The focus of this article is the Persian language, that is, the state language of Persia today, and I should like to begin with its forebears. Its parent is called Middle Persian or Pahlavi. It was originally the language of the Persian tribes who settled in southern Persia and it became the official language of the Sassanid state under their rule (224-651 ce). It had begun to take shape, however, much earlier, toward the end of the Achaemenid period; but its documents appear only with the Sassanid Ardashir’s inscription (third century), which reads: “Majesty [bag] Ardashir, king of kings of Iran, son of his majesty Pabag the king, whose origin is from the gods.” Some of the early Sassanid kings were eager to make their deeds and exploits known for posterity and at the same time oblige Orientalist epigraphers! We should particularly be thankful to Shapur I, the second Sassanid monarch, for his long inscription, carved on the walls of a building at Naqsh-e Rostam, near Persepolis, in three languages: Middle Persian, Parthian, and Greek. The reason it was written in these language is that Parthian was the language of the Arsacids (247 bce-224 ce) who ruled Persia before the Sassanids for some five hundred years, and in early Sassanid times still many people, particularly in Parthia, today’s Khorasan and Gorgan, spoke that language, and Shapur did not want them to miss his message; and Greek was a legacy of the Hellenistic period in Persia which began with Alexander’s conquest of Persia in 330 bce and continued during the Seleucids and, to a certain extent, the reign of the Arsacids. Shapur I’s inscription is most interesting and extremely historically valuable, second only to Darius’s inscription at Bisotun. Shapur I names his father Ardashir, his grandfather Pabag,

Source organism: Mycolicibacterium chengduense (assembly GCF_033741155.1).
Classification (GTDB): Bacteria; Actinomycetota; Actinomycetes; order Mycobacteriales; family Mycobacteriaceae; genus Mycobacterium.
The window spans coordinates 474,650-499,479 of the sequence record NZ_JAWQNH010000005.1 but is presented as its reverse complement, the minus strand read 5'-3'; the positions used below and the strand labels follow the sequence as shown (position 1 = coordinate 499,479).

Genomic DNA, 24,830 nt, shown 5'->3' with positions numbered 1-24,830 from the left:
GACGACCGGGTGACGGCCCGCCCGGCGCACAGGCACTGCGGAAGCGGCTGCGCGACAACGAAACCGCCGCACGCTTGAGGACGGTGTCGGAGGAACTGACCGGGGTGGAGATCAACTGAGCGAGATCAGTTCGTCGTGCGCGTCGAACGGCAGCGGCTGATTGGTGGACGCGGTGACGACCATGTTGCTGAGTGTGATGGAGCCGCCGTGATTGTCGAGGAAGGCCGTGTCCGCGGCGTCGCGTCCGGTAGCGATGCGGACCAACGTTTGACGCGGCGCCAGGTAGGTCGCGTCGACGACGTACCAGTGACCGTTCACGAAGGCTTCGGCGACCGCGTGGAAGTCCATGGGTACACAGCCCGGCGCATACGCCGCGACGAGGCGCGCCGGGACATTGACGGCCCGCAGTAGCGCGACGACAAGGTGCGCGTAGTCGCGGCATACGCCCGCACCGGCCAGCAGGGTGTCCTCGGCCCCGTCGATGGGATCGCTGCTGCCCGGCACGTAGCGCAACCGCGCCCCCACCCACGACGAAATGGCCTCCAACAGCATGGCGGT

his ancestor Sāsān, his queen of queens Aduranāhid, his four sons, and the high officials of his court and the courts of his father and his grandfather, but the most important topic of the inscription is the account of his extensive conquests in the eastern Roman provinces, which comprised Iraq, Syria, Cilicia, and Cappadocia, and which took place between 256 and 261 in the course of several campaigns. He relates his defeating of two Roman emperors, Gordianus and Valerianus (the latter taken prisoner), and his forcing a third one into an advantageous peace agreement. Being a good Zoroastrian, either by faith or expediency, he also mentions all the pious and charitable foundations, namely, fire temples, that he endowed for the peace and happiness of his soul and the souls of his parents and his queen, his sons, and even some dignitaries of his court.